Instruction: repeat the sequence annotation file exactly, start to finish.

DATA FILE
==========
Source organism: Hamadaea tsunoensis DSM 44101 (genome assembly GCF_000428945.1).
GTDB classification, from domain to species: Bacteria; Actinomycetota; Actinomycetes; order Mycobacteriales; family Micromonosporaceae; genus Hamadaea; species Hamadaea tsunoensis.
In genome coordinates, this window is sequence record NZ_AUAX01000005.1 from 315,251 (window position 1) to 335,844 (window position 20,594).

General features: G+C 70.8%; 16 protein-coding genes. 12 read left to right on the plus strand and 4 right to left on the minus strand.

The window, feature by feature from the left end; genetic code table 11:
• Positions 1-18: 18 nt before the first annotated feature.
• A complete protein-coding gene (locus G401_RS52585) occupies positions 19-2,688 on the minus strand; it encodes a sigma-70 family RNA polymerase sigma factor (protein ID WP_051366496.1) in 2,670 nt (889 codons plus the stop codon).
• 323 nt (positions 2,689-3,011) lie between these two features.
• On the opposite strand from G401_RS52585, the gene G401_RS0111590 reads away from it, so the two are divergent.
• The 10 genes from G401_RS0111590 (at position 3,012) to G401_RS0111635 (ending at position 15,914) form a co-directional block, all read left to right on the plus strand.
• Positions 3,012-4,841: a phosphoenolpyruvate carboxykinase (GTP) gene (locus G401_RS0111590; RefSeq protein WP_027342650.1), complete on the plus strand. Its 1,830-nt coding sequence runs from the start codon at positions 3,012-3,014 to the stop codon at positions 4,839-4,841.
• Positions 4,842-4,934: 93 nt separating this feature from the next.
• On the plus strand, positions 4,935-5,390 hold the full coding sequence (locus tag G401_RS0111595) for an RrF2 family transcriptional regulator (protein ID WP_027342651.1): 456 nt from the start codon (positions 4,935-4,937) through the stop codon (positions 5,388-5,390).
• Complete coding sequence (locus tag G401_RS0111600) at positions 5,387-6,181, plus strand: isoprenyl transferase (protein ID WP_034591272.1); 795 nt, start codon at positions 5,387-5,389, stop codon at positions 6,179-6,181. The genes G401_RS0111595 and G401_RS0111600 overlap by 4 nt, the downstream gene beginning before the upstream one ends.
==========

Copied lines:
Source organism: Hamadaea tsunoensis DSM 44101 (genome assembly GCF_000428945.1).
GTDB classification, from domain to species: Bacteria; Actinomycetota; Actinomycetes; order Mycobacteriales; family Micromonosporaceae; genus Hamadaea; species Hamadaea tsunoensis.
In genome coordinates, this window is sequence record NZ_AUAX01000005.1 from 315,251 (window position 1) to 335,844 (window position 20,594).

General features: G+C 70.8%; 16 protein-coding genes. 12 read left to right on the plus strand and 4 right to left on the minus strand.

The window, feature by feature from the left end; genetic code table 11:
• Positions 1-18: 18 nt before the first annotated feature.
• A complete protein-coding gene (locus G401_RS52585) occupies positions 19-2,688 on the minus strand; it encodes a sigma-70 family RNA polymerase sigma factor (protein ID WP_051366496.1) in 2,670 nt (889 codons plus the stop codon).
• 323 nt (positions 2,689-3,011) lie between these two features.
• On the opposite strand from G401_RS52585, the gene G401_RS0111590 reads away from it, so the two are divergent.
• The 10 genes from G401_RS0111590 (at position 3,012) to G401_RS0111635 (ending at position 15,914) form a co-directional block, all read left to right on the plus strand.
• Positions 3,012-4,841: a phosphoenolpyruvate carboxykinase (GTP) gene (locus G401_RS0111590; RefSeq protein WP_027342650.1), complete on the plus strand. Its 1,830-nt coding sequence runs from the start codon at positions 3,012-3,014 to the stop codon at positions 4,839-4,841.
• Positions 4,842-4,934: 93 nt separating this feature from the next.
• On the plus strand, positions 4,935-5,390 hold the full coding sequence (locus tag G401_RS0111595) for an RrF2 family transcriptional regulator (protein ID WP_027342651.1): 456 nt from the start codon (positions 4,935-4,937) through the stop codon (positions 5,388-5,390).
• Complete coding sequence (locus tag G401_RS0111600) at positions 5,387-6,181, plus strand: isoprenyl transferase (protein ID WP_034591272.1); 795 nt, start codon at positions 5,387-5,389, stop codon at positions 6,179-6,181. The genes G401_RS0111595 and G401_RS0111600 overlap by 4 nt, the downstream gene beginning before the upstream one ends.